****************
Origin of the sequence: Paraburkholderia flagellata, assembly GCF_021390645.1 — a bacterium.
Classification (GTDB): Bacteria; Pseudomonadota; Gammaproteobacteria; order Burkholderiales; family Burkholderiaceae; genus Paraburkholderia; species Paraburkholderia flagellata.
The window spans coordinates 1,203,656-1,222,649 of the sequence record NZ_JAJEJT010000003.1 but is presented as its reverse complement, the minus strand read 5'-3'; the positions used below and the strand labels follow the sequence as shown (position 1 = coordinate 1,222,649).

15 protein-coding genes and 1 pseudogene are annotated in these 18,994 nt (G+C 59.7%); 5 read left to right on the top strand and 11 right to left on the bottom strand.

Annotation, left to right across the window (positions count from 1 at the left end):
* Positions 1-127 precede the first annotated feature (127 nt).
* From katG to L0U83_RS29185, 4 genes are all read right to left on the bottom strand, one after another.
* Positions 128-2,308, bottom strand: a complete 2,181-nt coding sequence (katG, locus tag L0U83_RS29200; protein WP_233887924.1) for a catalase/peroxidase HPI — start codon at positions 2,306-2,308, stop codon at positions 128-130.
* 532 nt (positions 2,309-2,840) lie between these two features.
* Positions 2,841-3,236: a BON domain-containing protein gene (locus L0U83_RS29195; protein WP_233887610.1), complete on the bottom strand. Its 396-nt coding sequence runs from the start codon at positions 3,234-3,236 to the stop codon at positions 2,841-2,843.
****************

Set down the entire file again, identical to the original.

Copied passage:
Origin of the sequence: Paraburkholderia flagellata, assembly GCF_021390645.1 — a bacterium.
Classification (GTDB): Bacteria; Pseudomonadota; Gammaproteobacteria; order Burkholderiales; family Burkholderiaceae; genus Paraburkholderia; species Paraburkholderia flagellata.
The window spans coordinates 1,203,656-1,222,649 of the sequence record NZ_JAJEJT010000003.1 but is presented as its reverse complement, the minus strand read 5'-3'; the positions used below and the strand labels follow the sequence as shown (position 1 = coordinate 1,222,649).

15 protein-coding genes and 1 pseudogene are annotated in these 18,994 nt (G+C 59.7%); 5 read left to right on the top strand and 11 right to left on the bottom strand.

Annotation, left to right across the window (positions count from 1 at the left end):
* Positions 1-127 precede the first annotated feature (127 nt).
* From katG to L0U83_RS29185, 4 genes are all read right to left on the bottom strand, one after another.
* Positions 128-2,308, bottom strand: a complete 2,181-nt coding sequence (katG, locus tag L0U83_RS29200; protein WP_233887924.1) for a catalase/peroxidase HPI — start codon at positions 2,306-2,308, stop codon at positions 128-130.
* 532 nt (positions 2,309-2,840) lie between these two features.
* Positions 2,841-3,236: a BON domain-containing protein gene (locus L0U83_RS29195; protein WP_233887610.1), complete on the bottom strand. Its 396-nt coding sequence runs from the start codon at positions 3,234-3,236 to the stop codon at positions 2,841-2,843.